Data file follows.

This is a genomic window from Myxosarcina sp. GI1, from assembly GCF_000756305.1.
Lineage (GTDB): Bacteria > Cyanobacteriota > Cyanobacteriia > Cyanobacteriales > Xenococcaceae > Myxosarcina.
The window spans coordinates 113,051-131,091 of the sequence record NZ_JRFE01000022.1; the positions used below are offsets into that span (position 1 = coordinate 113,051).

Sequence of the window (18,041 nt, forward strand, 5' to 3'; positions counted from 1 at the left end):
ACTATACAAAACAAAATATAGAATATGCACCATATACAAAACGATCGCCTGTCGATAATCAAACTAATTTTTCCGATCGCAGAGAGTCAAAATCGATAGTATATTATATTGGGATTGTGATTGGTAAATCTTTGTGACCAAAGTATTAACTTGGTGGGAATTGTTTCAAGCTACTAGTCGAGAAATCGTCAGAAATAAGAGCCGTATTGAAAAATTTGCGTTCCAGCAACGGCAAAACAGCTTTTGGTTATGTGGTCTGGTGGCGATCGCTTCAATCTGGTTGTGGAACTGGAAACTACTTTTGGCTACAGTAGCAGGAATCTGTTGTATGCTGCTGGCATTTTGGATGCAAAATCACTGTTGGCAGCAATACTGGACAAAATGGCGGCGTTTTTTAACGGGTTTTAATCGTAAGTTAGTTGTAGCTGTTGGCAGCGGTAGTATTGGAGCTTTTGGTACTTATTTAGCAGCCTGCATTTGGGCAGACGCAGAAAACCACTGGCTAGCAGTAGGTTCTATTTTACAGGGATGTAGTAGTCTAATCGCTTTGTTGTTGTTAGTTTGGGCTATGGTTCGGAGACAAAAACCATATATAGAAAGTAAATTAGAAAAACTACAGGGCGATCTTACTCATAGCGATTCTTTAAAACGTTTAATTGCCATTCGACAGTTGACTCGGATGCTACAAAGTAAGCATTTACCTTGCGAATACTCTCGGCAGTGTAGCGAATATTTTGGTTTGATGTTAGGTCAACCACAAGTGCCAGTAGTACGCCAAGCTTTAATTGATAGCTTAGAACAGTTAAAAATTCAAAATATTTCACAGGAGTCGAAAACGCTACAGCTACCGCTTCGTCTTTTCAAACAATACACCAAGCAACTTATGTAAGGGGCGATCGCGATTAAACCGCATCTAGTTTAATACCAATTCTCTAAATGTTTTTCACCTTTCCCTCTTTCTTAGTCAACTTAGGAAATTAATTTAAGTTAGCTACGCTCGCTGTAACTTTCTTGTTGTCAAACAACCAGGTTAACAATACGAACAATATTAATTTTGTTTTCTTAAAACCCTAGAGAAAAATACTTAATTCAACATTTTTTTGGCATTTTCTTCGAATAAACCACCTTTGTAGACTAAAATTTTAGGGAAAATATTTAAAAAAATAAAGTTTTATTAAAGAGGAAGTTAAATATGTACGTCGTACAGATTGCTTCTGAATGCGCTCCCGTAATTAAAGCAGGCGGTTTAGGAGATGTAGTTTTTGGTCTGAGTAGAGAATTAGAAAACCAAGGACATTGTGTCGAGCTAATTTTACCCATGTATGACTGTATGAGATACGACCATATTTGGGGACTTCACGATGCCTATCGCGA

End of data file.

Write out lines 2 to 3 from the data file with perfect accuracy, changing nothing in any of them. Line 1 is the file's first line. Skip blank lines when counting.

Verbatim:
Lineage (GTDB): Bacteria > Cyanobacteriota > Cyanobacteriia > Cyanobacteriales > Xenococcaceae > Myxosarcina.
The window spans coordinates 113,051-131,091 of the sequence record NZ_JRFE01000022.1; the positions used below are offsets into that span (position 1 = coordinate 113,051).